A very large portion of the laws that our officials enact run contrary to simple economics, which is to say, they are out of touch with the reality of how people operate.
Take the “war on drugs” for example. We’ve identified a problem (people mess up their lives by abusing chemicals) and then think that the solution lies in government (make those chemicals illegal).
How’s that war on drugs working out? Not too well. I could cite statistics about violations of civil liberties that come during the drug war, the number of people killed due to drug violence (by contrast, hardware store owners don’t kill each other in a desire to maintain their turf), or the fact that prices for illegal drugs have in some cases plummeted (meaning that it’s easier, not more difficult, to get the nasty stuff).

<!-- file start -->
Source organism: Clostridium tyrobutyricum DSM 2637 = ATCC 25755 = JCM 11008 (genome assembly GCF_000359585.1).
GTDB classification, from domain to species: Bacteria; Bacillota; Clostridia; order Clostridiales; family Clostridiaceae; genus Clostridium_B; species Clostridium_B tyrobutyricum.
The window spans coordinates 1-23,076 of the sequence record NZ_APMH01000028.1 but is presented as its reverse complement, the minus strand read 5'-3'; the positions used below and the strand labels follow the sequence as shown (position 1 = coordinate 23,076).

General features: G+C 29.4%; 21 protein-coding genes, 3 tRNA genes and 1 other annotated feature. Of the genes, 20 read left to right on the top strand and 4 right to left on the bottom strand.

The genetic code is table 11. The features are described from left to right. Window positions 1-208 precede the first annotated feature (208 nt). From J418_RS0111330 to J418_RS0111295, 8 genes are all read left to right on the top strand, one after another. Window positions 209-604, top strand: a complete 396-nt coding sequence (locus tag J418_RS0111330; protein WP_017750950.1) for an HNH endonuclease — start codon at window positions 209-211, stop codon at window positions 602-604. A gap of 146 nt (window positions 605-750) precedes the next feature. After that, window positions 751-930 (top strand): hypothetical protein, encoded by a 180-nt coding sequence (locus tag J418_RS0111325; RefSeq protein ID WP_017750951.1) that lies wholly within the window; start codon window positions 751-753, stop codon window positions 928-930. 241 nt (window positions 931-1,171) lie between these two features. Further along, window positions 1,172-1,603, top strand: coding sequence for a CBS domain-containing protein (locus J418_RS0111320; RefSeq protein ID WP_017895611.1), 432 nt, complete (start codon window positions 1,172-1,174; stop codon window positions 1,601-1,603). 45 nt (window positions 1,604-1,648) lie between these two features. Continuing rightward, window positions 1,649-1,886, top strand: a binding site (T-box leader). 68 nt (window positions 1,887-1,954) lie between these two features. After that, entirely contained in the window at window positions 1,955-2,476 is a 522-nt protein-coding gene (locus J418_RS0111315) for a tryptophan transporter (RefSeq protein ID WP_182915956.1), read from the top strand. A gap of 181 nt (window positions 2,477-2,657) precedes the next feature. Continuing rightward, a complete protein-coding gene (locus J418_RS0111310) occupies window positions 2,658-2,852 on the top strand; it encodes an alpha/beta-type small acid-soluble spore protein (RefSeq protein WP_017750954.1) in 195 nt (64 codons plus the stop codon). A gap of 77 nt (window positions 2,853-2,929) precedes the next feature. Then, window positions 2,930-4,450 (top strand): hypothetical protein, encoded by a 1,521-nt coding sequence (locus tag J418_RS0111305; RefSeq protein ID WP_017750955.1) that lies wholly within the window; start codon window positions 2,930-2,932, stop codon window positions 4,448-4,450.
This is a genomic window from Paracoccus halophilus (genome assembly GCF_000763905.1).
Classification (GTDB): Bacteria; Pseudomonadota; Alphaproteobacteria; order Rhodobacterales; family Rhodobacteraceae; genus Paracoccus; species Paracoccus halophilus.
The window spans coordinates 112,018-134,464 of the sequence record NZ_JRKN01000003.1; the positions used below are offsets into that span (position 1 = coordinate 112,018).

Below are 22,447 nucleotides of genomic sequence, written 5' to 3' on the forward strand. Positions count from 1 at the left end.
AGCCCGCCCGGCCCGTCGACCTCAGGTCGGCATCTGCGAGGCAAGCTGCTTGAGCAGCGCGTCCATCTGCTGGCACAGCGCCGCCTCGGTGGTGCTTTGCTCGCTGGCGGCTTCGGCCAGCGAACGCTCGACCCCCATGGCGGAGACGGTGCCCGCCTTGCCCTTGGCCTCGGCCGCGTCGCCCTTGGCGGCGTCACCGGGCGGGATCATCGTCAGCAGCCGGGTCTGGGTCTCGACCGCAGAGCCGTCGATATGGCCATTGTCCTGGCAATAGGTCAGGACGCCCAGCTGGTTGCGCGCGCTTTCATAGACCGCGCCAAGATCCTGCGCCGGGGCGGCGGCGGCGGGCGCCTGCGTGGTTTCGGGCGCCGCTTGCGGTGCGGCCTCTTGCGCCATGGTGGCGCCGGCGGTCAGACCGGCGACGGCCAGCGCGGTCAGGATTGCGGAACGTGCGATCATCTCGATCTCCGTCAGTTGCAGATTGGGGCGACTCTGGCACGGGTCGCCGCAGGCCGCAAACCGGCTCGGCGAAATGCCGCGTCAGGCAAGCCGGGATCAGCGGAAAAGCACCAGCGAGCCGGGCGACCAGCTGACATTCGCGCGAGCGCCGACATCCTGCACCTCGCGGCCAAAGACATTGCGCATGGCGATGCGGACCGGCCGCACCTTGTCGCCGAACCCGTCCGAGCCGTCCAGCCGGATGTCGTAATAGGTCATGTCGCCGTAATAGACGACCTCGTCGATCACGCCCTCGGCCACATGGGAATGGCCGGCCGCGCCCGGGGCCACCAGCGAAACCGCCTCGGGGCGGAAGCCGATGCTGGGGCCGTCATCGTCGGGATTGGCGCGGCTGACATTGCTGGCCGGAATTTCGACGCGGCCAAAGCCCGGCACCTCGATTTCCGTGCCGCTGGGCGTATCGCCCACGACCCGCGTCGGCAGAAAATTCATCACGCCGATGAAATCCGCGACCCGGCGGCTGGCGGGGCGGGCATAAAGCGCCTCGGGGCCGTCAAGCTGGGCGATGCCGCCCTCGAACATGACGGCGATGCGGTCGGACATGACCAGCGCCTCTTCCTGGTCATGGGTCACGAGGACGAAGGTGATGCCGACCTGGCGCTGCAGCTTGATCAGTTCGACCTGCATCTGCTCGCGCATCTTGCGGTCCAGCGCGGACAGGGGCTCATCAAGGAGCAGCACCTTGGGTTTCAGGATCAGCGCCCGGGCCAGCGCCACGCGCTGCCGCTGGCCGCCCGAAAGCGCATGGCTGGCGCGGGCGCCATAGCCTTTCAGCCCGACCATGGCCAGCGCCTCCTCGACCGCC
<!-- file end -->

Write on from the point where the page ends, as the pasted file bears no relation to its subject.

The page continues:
Instead, I’ll refer you to an essay from The Atlantic about how the war on drugs has affected people whose only offense has been to suffer from a sinus infection.
The war on drugs is like many government programs: it doesn’t succeed even on its own terms; it costs a lot of money; its failures lead not to a reconsideration of the wisdom of doing the same thing, but a redoubling of effort; it harms innocent people who just want to live responsible lives; and it’s a failure to recognize that some problems are best addressed outside of government.